I love bouldering

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Bouldering is a subdiscipline of climbing. Several aspects of bouldering made a positive impression on me:

  • the challenge, striving, and subsequent conquest
  • the physicality, urgency, and presence of being on the wall
  • the rhythm, elegance, and power of a good beta1
  • its simplicity and accessibility
  • its variety

I’ll write about each of these turn, and hopefully, persuade you to give it a shot!

Striving and conquest

First, a definition:

the path that a climber takes in order to complete the climb

Problems are graded from V0 anywhere up to V15. In indoor climbing gyms, the allowed foot-holds and hand-holds are typically plastic, and identified by color. Outdoors, everything is “in”, and you make your own path up the rock.

Circles mark the places where you're allowed to place hands and feet. How would you solve this?

Although problems are graded up to - and perhaps beyond - the V15 grade, you don’t have to be climbing V15’s to feel the joy that comes with solving a problem that’s eluded you. Actually, the more of a beginner you are, the faster you’ll progress, and the more you’ll experience this feeling of sublime triumph!

I’ve played several other sports seriously, but I’ve never come across one where striving, failure and subsequent conquest were so prominent and ubiquitous, even at the earliest levels. You can’t will yourself to make a three-point shot in basketball for example, because there’s a lower bound of skill you have to attain first. A beginning climber can, through sheer force of will and physical power, solve a problem that’s tough for his or her level. And the subsequent feeling of conquest is empowering2 and addicting!

Being present

In bouldering, there are no ropes or harnesses. Your only protection is a mat, so you have to either not fall, or fall properly. Given these two options, it’s hard for my mind to be elsewhere while I’m on the wall.

I can’t be thinking about what happened today at work, what I’ll eat for dinner, or any other past or future concern. I have to be present.

We’re all constantly bombarded with distractions in so many other areas of our life. Climbing is not only a refuge, but an activity where focus is paramount.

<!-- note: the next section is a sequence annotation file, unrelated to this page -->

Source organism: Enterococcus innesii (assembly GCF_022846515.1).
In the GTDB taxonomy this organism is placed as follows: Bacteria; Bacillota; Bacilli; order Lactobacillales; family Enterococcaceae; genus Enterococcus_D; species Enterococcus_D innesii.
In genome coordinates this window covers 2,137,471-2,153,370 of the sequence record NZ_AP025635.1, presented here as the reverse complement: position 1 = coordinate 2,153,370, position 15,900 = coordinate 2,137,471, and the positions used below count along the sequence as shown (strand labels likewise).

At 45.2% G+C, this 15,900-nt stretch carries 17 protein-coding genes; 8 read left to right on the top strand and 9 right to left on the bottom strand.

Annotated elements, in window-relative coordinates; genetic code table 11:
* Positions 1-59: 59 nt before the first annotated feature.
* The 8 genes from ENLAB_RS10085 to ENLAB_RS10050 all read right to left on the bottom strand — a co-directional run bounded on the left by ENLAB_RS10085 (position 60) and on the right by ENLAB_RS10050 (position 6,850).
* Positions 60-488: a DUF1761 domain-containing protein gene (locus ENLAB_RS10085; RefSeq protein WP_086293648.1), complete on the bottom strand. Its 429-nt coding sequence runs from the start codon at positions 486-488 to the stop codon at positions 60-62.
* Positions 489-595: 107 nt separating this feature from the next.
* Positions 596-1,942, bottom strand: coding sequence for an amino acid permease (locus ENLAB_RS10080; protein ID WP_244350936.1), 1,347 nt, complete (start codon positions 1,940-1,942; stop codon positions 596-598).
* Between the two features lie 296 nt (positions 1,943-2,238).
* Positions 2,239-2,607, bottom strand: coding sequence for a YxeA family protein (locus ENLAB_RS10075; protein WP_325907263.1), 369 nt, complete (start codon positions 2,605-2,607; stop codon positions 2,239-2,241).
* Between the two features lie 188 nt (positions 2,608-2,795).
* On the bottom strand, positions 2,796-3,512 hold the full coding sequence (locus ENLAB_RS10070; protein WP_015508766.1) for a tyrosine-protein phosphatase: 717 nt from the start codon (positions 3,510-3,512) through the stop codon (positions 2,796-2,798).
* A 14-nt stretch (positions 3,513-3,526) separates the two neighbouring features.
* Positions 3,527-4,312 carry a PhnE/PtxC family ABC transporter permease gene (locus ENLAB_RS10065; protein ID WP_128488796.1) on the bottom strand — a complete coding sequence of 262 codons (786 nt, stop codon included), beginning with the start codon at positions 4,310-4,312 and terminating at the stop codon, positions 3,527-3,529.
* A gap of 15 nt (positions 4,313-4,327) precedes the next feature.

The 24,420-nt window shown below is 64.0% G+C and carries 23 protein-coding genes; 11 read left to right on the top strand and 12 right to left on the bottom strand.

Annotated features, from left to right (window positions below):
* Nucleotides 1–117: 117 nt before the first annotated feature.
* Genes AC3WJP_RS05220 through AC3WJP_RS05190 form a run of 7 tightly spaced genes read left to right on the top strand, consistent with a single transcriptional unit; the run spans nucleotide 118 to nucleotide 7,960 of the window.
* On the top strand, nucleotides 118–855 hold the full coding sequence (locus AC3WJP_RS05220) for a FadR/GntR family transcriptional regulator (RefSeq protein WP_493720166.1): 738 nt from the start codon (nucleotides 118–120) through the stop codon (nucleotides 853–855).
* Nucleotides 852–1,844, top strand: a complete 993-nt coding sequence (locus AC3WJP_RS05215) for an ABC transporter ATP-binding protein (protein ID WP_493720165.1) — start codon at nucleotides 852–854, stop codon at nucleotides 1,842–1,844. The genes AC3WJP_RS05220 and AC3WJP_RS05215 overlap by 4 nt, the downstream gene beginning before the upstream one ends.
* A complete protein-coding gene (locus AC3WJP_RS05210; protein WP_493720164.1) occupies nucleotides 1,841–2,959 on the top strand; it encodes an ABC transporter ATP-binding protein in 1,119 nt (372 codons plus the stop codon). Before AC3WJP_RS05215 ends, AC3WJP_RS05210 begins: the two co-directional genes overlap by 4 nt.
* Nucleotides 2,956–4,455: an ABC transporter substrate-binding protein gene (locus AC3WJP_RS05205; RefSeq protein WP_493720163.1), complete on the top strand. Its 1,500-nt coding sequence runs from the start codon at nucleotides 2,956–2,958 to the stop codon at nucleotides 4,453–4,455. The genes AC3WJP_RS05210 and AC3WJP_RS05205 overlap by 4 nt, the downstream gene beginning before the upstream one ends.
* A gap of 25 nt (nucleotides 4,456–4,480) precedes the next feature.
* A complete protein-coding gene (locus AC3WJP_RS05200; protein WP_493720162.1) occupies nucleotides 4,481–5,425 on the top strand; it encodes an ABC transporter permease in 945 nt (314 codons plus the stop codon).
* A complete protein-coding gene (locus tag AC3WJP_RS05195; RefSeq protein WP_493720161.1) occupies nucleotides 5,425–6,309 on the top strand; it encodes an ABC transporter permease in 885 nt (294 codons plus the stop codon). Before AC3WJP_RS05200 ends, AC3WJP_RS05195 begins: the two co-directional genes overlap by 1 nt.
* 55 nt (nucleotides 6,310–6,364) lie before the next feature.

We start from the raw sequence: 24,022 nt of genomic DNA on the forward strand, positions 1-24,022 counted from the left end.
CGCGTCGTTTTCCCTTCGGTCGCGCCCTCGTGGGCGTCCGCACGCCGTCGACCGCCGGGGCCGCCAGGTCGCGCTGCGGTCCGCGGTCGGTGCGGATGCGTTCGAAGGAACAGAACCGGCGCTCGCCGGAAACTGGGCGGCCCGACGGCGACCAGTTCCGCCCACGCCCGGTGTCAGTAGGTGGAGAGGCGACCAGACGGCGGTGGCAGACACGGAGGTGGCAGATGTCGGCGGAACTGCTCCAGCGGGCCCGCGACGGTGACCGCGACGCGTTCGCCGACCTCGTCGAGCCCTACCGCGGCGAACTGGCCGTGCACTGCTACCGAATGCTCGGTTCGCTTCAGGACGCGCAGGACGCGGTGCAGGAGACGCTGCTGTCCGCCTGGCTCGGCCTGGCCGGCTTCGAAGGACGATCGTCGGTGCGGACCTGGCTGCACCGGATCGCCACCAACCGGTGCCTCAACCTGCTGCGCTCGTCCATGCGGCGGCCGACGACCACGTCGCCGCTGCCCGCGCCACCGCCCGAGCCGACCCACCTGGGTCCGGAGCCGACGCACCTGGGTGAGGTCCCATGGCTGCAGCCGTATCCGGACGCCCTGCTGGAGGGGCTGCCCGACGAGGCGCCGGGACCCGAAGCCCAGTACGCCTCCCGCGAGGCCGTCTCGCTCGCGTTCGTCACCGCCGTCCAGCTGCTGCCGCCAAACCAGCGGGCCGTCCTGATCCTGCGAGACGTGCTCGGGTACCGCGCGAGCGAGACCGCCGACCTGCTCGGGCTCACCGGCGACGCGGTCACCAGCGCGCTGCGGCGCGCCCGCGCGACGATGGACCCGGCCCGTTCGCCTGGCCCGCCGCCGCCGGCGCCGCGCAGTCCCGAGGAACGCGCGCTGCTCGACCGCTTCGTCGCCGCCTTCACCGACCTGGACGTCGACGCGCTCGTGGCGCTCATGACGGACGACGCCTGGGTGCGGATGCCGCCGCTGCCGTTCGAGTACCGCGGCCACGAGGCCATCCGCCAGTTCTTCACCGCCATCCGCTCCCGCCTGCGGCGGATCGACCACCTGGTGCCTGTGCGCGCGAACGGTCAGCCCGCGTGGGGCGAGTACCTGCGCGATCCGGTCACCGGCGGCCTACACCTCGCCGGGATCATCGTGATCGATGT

Optimal betas

Though I mentioned above that it’s possible to will yourself up a problem, I’m definitely not encouraging a brute force approach to climbing!

While the best climbers are strong and powerful, they’re also technical and efficient, and have honed some fundamentals to perfection:

  • body positioning, footwork, and controlling center of mass
  • utilizing different parts of the body to minimize physical exertion
  • knowing when to climb statically vs. when to climb dynamically

When you’ve worked a problem enough and gained some technique3, and found a solution that works for your body type and skill, climbing it takes minimal effort, and it looks like you’re almost dancing up the wall or roof. I’ve heard good betas described as “smooth”, “elegant”, and “moving up the wall like water”. And although you may have to work a bit to find your optimal beta, it actually feels just as described!

Simplicity and accessibility

In indoor climbing gyms, your hand and foot placements are limited by the route setter’s4 guidance; in an outdoor setting there are even less, if any, restrictions. And the only things you technically need to play are a pair of climbing shoes, and some chalk.

But in all cases, the game is simple: you start on the ground, and your objective is to summit. Be warned though, this is definitely one of those situations where “it’s easier said than done!”


We all know professional basketball is dominated by tall people. The average professional swimmer’s height is 6’ 4”5. The average6 male gymnast is around 5’ 7 12”, and the average female gymnast is around 5’.

Obviously, to be an elite athlete of any kind, you’ve got be fit overall, so all climbers - as do all professional athletes - have this in common. But in international competitions, I routinely find people of diverse ages, heights, and body types competing against each other at the highest levels (unfortunately, men and women aren’t competing against each other yet, though I haven’t seen any evidence as to why this is at all justified).

This is because there’s often multiple ways to solve a tough bouldering problem, and it’s up to the climber to find the beta that works for her style and body type. The sport allows for tons of variety, which makes it accessible to lots of different people.

Finally, I’ll expound on a point that I didn’t enumerate in the prequel, which is the sport’s positive impact on my diet and lifestyle.

Climbing has changed my life in a way that no other sport has. Though I’ve been reasonably athletic my entire life and have loved other sports passionately, I’ve never cared about clean eating or proper diet as I do now. On the contrary, my diet was absolute rubbish before I started climbing. But once I started climbing, I realized that a rubbish diet would negatively affect my climbing ability, for obvious reasons. And I don’t want to be clumsy and struggle on the wall, I want to be fluid and effective. It just feels that good.

So since I started climbing, I’ve lost about 10 pounds and am close to my optimal height and weight . I cross-train regularly to balance the muscles that I exert when climbing - not doing this could actually lead to muscular imbalance and injury.

I know it’s only been a few months, so the skeptic in me tells me to revisit this in a year’s time, but I’m quite happy and not struggling with my lifestyle and diet changes. So I’m optimistic that I’ll be in at least a better place a year from now.

Ultimately, I’m not really concerned about the future though, as I’m currently focused on the “problems” at hand :).